I have just completed 40 years in Chile and for 25 of these I have been going to the oldest jail in Santiago called the “Peni,” which is pronounced like “penny.” It was built almost 200 years ago for 500 men. Today there are 5,000 prisoners, and two years ago it held 7,000 men.
More than 20 years ago, I left the Philippines for the first time as a Columban lay missionary assigned to Brazil. It was a very long journey that started from Manila to Salvador, Bahia, situated in the northeast of Brazil, its first capital, and where the Columbans worked.
I arrived in Pakistan in 1994 after joining the Columban lay missionary orientation program which included a focused study on Islam and the Pakistani culture. After four months of language study and immersion into the culture, I was excited to enter more deeply into my new world.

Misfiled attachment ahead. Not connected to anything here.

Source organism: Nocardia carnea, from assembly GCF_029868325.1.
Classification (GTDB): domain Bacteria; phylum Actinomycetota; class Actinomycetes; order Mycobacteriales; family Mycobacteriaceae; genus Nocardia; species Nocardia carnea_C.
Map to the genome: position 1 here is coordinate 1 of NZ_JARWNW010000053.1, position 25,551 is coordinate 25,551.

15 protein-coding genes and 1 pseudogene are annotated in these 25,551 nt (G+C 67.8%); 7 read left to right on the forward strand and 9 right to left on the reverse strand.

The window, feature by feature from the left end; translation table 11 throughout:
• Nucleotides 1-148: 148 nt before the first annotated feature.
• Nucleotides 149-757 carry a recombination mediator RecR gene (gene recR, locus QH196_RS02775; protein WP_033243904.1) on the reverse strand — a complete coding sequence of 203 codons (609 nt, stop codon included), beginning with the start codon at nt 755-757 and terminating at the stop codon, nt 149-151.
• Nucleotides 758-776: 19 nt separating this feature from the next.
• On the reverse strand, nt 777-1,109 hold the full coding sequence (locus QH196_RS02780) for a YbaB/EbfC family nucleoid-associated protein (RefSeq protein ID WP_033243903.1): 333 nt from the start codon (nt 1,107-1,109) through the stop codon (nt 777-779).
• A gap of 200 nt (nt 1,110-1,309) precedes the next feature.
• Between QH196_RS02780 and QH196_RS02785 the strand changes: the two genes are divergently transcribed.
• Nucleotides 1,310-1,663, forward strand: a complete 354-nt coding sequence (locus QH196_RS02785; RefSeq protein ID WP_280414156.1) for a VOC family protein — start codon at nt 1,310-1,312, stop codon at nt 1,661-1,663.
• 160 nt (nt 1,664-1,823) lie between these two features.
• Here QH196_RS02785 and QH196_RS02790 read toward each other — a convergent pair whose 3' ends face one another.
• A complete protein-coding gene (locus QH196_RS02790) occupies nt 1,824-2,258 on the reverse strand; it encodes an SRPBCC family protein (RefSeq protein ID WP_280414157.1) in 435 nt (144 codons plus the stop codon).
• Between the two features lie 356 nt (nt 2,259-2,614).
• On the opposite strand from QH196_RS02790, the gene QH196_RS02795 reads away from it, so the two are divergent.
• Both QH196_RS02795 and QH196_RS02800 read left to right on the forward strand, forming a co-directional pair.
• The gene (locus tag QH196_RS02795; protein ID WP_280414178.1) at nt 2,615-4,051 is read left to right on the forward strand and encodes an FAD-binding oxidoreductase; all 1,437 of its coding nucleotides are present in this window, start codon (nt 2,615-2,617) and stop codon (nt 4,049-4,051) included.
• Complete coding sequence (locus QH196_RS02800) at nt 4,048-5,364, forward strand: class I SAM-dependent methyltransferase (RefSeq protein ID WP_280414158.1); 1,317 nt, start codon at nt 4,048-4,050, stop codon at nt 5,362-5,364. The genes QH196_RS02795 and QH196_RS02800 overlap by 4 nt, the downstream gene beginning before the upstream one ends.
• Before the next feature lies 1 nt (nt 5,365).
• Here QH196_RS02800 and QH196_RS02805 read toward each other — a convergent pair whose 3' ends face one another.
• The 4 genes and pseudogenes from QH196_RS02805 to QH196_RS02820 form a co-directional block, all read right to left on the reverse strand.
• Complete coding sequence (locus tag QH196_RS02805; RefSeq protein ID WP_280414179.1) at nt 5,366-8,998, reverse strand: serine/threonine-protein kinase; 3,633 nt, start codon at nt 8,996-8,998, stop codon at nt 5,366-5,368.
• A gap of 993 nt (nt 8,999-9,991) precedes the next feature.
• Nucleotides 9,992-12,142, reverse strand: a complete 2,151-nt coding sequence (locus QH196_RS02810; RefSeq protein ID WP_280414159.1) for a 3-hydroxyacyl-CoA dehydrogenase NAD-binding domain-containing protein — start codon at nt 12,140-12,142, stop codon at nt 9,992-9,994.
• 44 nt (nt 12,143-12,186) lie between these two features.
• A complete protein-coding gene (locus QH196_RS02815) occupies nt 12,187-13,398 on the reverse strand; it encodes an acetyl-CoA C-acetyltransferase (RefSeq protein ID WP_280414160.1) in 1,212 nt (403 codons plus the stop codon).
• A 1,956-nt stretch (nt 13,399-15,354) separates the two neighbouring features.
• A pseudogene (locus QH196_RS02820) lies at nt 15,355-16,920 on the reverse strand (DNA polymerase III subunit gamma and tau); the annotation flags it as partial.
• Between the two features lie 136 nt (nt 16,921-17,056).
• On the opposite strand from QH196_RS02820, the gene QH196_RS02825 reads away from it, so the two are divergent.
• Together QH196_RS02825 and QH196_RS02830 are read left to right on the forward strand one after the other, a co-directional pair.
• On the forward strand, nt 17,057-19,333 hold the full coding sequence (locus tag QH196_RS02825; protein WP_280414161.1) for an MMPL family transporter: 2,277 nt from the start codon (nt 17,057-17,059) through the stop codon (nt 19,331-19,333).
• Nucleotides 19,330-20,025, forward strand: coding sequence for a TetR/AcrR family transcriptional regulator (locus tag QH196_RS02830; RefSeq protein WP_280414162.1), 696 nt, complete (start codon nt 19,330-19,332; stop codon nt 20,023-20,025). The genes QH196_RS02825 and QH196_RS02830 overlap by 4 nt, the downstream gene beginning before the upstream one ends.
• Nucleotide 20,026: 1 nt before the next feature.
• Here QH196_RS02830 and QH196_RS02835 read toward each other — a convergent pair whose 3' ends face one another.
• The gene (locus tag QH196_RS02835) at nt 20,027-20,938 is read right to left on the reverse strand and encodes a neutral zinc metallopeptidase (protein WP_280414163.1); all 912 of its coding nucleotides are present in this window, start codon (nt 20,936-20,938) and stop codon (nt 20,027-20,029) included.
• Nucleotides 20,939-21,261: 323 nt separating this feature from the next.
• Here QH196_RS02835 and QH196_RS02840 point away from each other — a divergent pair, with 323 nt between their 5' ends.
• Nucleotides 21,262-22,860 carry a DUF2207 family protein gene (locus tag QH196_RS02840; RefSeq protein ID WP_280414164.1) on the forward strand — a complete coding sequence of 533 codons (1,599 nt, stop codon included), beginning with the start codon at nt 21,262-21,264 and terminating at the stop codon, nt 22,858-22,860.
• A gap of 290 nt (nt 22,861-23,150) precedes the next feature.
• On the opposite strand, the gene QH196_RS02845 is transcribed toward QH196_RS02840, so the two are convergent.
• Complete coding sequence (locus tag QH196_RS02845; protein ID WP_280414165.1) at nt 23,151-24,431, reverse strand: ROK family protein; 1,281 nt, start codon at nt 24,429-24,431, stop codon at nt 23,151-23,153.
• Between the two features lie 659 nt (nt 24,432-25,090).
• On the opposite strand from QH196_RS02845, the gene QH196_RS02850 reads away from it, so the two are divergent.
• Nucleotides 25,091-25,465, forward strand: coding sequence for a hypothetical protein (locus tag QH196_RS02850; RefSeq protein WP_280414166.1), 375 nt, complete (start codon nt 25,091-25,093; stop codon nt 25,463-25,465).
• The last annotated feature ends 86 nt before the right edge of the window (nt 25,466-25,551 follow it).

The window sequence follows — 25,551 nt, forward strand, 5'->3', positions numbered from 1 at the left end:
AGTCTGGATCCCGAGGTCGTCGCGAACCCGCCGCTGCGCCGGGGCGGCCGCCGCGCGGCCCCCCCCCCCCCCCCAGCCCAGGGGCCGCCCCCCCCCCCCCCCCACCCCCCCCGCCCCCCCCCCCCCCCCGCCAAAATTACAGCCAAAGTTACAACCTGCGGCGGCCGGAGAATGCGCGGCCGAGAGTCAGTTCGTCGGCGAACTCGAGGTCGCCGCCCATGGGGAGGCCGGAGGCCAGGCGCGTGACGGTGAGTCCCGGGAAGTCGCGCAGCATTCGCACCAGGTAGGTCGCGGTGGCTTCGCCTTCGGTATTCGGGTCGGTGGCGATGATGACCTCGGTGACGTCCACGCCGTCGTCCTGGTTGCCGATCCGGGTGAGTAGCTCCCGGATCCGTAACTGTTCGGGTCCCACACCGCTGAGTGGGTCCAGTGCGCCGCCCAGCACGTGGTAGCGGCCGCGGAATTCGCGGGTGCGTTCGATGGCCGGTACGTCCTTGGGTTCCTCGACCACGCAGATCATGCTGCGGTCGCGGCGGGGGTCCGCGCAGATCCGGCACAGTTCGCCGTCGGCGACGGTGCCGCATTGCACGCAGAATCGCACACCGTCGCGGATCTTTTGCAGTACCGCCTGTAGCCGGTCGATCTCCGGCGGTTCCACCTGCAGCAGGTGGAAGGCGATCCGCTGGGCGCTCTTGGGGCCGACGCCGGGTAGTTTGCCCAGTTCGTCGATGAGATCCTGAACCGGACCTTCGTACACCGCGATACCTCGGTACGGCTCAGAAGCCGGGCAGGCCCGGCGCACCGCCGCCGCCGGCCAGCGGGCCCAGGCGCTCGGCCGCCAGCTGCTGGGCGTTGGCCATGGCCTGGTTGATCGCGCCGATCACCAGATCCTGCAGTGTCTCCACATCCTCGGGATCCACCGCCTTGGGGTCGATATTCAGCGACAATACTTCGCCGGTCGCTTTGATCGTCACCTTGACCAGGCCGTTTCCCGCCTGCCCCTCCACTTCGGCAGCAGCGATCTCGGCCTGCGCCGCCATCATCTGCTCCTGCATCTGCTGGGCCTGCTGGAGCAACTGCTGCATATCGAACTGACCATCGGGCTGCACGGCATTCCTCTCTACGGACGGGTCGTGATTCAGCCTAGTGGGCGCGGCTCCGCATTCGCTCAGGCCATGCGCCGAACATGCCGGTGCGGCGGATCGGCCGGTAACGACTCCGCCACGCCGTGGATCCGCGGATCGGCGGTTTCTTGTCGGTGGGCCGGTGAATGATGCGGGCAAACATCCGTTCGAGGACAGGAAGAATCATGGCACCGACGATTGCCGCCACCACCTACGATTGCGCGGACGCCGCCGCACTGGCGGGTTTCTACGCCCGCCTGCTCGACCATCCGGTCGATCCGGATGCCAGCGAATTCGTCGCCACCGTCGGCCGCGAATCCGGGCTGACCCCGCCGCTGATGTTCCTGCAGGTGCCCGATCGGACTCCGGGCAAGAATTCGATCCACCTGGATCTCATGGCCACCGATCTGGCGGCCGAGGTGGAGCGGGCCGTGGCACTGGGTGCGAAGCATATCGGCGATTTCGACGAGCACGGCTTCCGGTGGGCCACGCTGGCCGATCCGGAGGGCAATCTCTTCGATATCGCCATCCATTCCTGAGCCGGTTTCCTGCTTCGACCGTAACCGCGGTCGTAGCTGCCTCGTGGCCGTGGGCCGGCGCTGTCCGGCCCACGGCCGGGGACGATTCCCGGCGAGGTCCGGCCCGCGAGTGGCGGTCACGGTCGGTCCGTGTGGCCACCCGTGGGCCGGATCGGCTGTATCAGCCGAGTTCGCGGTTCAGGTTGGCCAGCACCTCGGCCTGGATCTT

I am Irma Lara Cantago, a Columban lay missionary for many years. A high school teacher by profession, I was teaching for 15 years and at the same time involved in the parish, helping the catechist and lay leadership formation. I had the passion to serve and be with the people.
"Were not our hearts burning within us while he was talking to us on the road?" (Lk 24:32)
Learning a new language is really difficult. One has to become a child again and enter an entirely new culture. The most frequent question that people ask about language studies is, "why learn a new language?"
As he ends his tenure as Columban Superior General, Fr. Kevin O'Neill, shares that the 2018 centennial was an opportunity to look to the past with gratitude and "to celebrate our continuing participation in God's mission today."
Bartimaeus, a beggar, was sitting on the roadside, outside Jericho, blind, begging, isolated, speechless, mute. When he heard that Jesus of Nazareth was passing by He waited. How long did he wait?